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Adjusting the drinking age is not the solution — society needs to change behaviour

The measures of the Liquor Act are sufficient, they have been there for some time and amendments made to cover society’s shortfalls are not likely to yield the desired results, says the writer. Stock photo.
The measures of the Liquor Act are sufficient, they have been there for some time and amendments made to cover society’s shortfalls are not likely to yield the desired results, says the writer. Stock photo.
Image: 123RF/Axel Bueckert

In the past few weeks there have been several conversations and arguments in relation to underage drinking and how this scourge affects the broader South African society, and what impact it would have should it not be addressed.

SA’s Liquor Act, which has been in force for several years, states that the legal alcohol drinking age is from 18. The sad reality is that it’s in force, but not enforced. In early 2018, the Liquor Amendment Bill was widely discussed as it intended to alter the legal drinking age from 18 to 21. Increasing the legal drinking age is not going to resolve anything if the relationship of adults with alcohol is not addressed.

The measures of the Liquor Act are sufficient, they have been there for some time and amendments made to cover society’s shortfalls are not likely to yield the desired results. We should repeatedly ask the question of why we have underage drinking when we have legislation prohibiting it? What are the root causes and how do we deal with those?

We have a problem of irresponsible drinking. Our society is failing to acknowledge and adequately deal with how it relates to alcohol consumption. Worrying pictures across rural and urban environments are there for all to see, with some adults seeing nothing wrong with scenarios such as a parent sending a child to buy a pint of beer; a parent asking a child to fetch a beer for him/her from the fridge; an adult publicly drinking in the street; adults happily consuming alcohol excessively at family functions while there is little guidance on the children in attendance and how they behave; adults sharing drinking spots with minors and owners of drinking spots being more concerned with pushing sales than adhering to the law and looking the other way at who is actually buying and consuming the products they are selling.

There are worrying problems we saw during the various Covid-19 lockdowns — where alcohol was not sold, but there were many that could not live without the tipple, even going to great lengths to illegally buy, at ridiculous prices. Who can forget the video of an adult at a club dancing with a bottle of beer on his head? During this time also, we heard of reports of parents sending their children to purchase alcohol as they were less suspicious when spotted by the police. An appalling behaviour that speaks of  parental and adult shortcomings.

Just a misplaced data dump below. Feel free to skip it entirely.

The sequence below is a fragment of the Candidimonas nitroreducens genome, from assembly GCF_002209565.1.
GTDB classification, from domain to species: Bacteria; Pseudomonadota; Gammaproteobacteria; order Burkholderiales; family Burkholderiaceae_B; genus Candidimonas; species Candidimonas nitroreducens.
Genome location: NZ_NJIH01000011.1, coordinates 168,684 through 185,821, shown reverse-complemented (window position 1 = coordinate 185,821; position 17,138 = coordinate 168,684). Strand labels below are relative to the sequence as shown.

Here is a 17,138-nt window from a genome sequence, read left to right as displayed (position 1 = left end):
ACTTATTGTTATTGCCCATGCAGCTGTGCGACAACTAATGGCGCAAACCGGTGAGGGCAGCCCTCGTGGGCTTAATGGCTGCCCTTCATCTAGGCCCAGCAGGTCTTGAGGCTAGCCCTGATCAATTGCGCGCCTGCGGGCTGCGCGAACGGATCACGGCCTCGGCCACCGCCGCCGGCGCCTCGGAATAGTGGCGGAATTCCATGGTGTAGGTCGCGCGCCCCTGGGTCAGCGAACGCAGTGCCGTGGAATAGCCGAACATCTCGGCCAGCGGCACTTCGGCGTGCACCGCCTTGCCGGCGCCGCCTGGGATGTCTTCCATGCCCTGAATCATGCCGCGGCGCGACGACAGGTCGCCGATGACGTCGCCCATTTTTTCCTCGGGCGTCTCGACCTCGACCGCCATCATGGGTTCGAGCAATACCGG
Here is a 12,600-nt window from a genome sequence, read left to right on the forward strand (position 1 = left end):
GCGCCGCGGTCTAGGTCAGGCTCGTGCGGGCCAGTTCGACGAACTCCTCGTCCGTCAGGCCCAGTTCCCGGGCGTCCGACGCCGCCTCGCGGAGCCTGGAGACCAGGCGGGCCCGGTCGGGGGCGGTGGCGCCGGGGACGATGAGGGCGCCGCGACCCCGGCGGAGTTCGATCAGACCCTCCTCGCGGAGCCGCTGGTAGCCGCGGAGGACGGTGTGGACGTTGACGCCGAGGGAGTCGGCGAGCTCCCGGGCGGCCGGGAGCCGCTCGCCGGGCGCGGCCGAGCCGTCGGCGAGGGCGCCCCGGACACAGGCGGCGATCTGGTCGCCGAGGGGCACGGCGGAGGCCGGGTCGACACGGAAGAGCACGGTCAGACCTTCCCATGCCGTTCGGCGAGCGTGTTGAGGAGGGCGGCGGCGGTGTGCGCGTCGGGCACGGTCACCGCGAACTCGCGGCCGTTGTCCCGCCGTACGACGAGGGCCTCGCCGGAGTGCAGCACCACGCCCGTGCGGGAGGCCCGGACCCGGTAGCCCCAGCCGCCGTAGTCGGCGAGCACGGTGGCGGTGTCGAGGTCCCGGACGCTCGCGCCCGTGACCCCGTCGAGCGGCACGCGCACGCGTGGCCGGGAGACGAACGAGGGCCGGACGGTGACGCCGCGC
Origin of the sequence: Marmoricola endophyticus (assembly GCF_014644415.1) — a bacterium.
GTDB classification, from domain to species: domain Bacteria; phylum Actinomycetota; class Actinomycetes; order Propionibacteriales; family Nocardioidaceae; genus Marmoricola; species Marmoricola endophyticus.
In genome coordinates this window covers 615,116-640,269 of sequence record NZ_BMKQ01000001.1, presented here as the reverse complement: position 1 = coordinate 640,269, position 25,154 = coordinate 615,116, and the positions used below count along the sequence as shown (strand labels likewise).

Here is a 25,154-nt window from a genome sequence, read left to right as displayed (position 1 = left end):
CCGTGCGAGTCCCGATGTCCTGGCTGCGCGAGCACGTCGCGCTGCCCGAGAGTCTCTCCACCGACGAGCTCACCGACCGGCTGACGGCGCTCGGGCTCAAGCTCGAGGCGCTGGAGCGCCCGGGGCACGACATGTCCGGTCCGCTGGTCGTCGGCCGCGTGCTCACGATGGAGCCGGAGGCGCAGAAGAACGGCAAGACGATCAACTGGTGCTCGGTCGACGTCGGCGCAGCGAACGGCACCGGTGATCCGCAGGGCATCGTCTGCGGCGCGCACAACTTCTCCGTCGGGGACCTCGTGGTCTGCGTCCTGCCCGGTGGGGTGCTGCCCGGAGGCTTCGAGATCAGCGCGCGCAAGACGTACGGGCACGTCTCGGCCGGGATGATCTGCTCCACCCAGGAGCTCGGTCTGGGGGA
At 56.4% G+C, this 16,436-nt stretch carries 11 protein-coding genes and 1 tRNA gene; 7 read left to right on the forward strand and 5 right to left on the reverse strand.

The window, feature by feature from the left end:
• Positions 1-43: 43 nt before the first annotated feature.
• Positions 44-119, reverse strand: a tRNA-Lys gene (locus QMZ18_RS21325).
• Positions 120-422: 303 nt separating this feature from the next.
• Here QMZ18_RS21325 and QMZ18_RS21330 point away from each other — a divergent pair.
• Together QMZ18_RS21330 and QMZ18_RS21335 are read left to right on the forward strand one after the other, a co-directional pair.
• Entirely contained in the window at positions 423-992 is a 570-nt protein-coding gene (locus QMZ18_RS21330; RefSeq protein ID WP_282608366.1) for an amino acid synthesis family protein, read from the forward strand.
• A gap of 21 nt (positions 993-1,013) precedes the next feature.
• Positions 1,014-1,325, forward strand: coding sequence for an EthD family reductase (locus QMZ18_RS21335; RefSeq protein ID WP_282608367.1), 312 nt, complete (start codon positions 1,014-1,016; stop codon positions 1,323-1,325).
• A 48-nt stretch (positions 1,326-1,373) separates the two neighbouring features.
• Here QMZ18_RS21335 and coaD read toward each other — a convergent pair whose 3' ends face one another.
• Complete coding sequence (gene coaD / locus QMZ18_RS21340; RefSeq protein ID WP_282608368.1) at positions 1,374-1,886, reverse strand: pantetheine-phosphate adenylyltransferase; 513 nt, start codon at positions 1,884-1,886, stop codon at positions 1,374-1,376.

Unfortunately, most of this behaviour portrays how some parents and adults come out as merely wanting to binge drink or get tipsy, at whatever cost. Alcohol on its own forms part of a bigger problem in SA, one rooted in how violent a society we are, how we drink and drive and cause deadly accidents, and how it worryingly contributes to domestic violence. A conversation must be had on how we treat alcohol as a society, and how we want our children to show up in terms of behaviour.

We are among the leading countries when it comes to alcohol consumption, standing at fifth,  according to the World Health Organization’s Global Status Report (2018) on Alcohol Consumption. Such a record should force us to ask, how did we get to this?

After the deadly Enyobeni tavern incident, a lot has been said about the proposed adjustment — including President Cyril Ramaphosa’s call for a national debate on lifting the legal drinking age. But not a lot has been presented in terms of research that shows that the current age limit is a problem. Research should inform the formulating of appropriate policies and the fact that the victims of the Enyobeni incident were underage does not make age the sole problem. The issue is much bigger than underage drinking.

If the laws that prohibit the sale of alcohol to children under 18 are being ignored, why do we think that increasing the age to 21 will lead to compliance? Our schools, where children spend most of their time, are next to taverns. There should be an increased focus on closing down those taverns as much as there should be vigilance on selling alcohol to people under the age of 18 and asking them to produce proof of age before a sale.

Self-introspection of our behaviour should tell us how we should do better. What does our relationship with alcohol look like and what behaviours do we model after a few drinks? Do we respect the laws of the land when it comes to the use of alcohol — whether it relates to adult consumption or being complicit in under-age drinking? There is no black and white answer to the question, but it is one that we need to start reflecting on and resolving to doing better.

  • Dr Linda Ncube-Nkomo, CA(SA), PhD is the CEO of the New loveLife Trust

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